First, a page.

Ama Hung-pin Hsueh / Bamboo / Ceramics / Ceramics / Cheng-yao Chiang / Chi-hsiang Yeh / Chun-chieh Won / Craft / Curating Design / Design / Furniture / Helen Chen / Huan-chang Li / Idee Liu / Indira Barve / Kao-ming Chen / Lieh-chi Lin / Pei-ze Chen / Process and making / Rock Wang / Taiwan / Travel / Tsun-jen Lee / Wan-shan / Yii

Design and Craft: Yii

Design and Craft

Design is most often influenced by the regional culture and craft. As a curator, it is interesting to see how these manifest in objects, and I am always looking for good example of design and craft objects. Yii is a design projects rooted in craft, at the same time has wit moulded into some of its objects. This project places designers and artists on the same level, and this approach is refreshing, design and craft greatly benefit from each other. This is a design initiative to keep a lookout for.

Text below and Images courtesy http://yiidesign.com/en/collection.php

Yii

In Taiwanese philosophy Yii meaning change and transformation, is believed to be the underlying law of nature

Inspired by this understanding, an ambitious design project, Yii, was conceived by NTCRI (National Taiwan Craft Research Institute) and TDC (Taiwan Design Center). It aims to transform traditional craft in the contemporary context through design, in order to bring extraordinary objects to our immensely impersonal environment.

In the first Yii collection, the intuitive wisdom of ancient culture is morphed into the design and production of exceptional objects. Focus is placed on skillful craftsmanship and manufacturing processes that are deeply rooted in a harmonious relation between Man and Nature, to finally propose a way of life that is both intelligent and moral.

“Yii”- pronounced as the letter E – is derived from three Chinese characters. The first represents the central idea in Eastern philosophy: the rotation between the sun and the moon, yin and yang- the changing and unchanging laws of nature. The second one represents exquisite craft, and the last one stands for ideas and creativity.

Rococo Plan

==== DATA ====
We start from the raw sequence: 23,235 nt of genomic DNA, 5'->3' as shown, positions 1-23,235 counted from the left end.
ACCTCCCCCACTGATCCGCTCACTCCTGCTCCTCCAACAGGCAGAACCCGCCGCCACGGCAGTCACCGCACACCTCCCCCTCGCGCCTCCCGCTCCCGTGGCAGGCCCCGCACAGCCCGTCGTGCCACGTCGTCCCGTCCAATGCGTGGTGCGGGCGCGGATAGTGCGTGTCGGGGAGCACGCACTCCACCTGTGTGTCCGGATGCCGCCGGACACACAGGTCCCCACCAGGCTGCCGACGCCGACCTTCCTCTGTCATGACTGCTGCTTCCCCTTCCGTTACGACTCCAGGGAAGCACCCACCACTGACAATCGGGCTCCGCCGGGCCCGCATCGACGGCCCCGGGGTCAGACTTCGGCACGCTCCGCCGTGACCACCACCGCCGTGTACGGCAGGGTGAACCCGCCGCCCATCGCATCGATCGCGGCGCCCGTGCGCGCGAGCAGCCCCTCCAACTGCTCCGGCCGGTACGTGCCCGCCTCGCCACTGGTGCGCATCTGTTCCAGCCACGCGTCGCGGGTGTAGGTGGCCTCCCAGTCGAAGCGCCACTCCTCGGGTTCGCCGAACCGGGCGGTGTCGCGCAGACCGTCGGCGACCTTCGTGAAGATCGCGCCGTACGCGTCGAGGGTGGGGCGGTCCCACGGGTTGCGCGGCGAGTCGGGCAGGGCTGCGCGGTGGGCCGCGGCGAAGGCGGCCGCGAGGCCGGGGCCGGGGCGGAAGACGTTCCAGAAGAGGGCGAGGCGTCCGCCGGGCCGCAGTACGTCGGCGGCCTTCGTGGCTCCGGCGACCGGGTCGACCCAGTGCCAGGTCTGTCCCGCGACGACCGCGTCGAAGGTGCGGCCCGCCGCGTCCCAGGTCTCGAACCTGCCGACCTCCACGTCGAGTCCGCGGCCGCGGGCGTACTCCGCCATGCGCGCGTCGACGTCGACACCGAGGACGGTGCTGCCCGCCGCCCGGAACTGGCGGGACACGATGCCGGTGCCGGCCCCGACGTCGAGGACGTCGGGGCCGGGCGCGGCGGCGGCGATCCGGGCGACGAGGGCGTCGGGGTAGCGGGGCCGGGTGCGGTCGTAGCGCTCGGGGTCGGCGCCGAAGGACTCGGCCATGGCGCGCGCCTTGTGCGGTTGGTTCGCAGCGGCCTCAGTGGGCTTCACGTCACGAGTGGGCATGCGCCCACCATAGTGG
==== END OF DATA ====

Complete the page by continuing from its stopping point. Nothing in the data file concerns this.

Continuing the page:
Rococo Plan

Designer: Rock Wang, Craft Artist: Cheng-yao Chiang

New Taiwanese deco style, inspired by the aesthetics of the country’s most popular vehicle, the motorcycle. The baroque frame of the mirror is built out of motorcycle pieces, and its inner side consists of 140 readymade motorcycle mirrors.

Gong Clock

Gong Clock

Designer: Helen Chen, Wan-shan Lin, Craft Artist: Lieh-chi Lin (brass gong), with the help of Huan-chang Li (paper cutting)

An interpretation of a cuckoo clock, where the bird is replaced with the twelve animals of the Chinese zodiac. The ancient gong-hammering technique was applied here to create a perfect sound quality. The animal figures were created by a paper-cutting master and transferred to bronze.

Brick Plan: Vase

Brick Plan: Vase

Designer: Rock Wang, Craft Artist: Pei-ze Chen 

Brick is one of the symbols of Taiwanese culture and was influenced by the Dutch during their 17th-century colonization of the country. The organic form of the tray is created by carving out of a block of this industrial building material by hand. The vases, plates and bowls are also made of brick but by using an industrial technique.

World Cups: Frog

World Cups: Croaking Frog

 Designer: Idee Liu, Craft Artist: Chi-hsiang Yeh

 The global Starbucks symbol is combined with traditional Taiwanese crafts such as woodcarving, Koji pottery, glassblowing, and silversmith. The recognizable shape and circular logo element of the Starbucks cups are integrated with various craft traditions to give each object a unique local character. Creative input by the Taiwanese craftsmen contributed to the decorative details, such as the climbing beetle and flower pattern, of the final design.

Pangong Vase

Panlong Vase

Designer: Chen-hsu Liu, Craft Artist: Shi-ren Lu

The vases in this series are made using traditional Koji pottery and ceramic techniques and decorated with dragons and tigers – the classical mascot figures of the Taiwanese temples. These ancient elements are combined with the computer-designed, geometric polygonal shape of the vase’s body.

Cocoon Sofa

Cocoon Plan: Sofa

 Designer: Rock Wang, Craft Artist: Kao-ming Chen

 Two objects in the shape of a cocoon create a sofa. The cocoon is constructed by intertwining bamboo strips.

Butterfly Lamp

Butterfly Lamp

 Designer: Chun-chieh Won, Craft Artist: Tsun-jen Lee, Ama Hung-pin Hsueh

 Graphic designer Ama Hung-pin Hsueh Craft artist Tsun-jen Lee When the light is on, this delicate porcelain lampshade tells a beautiful ancient love story. The fairy-like thinness of the lamp reveals a magical interior of blurry shapes of branches, falling leaves and butterflies.

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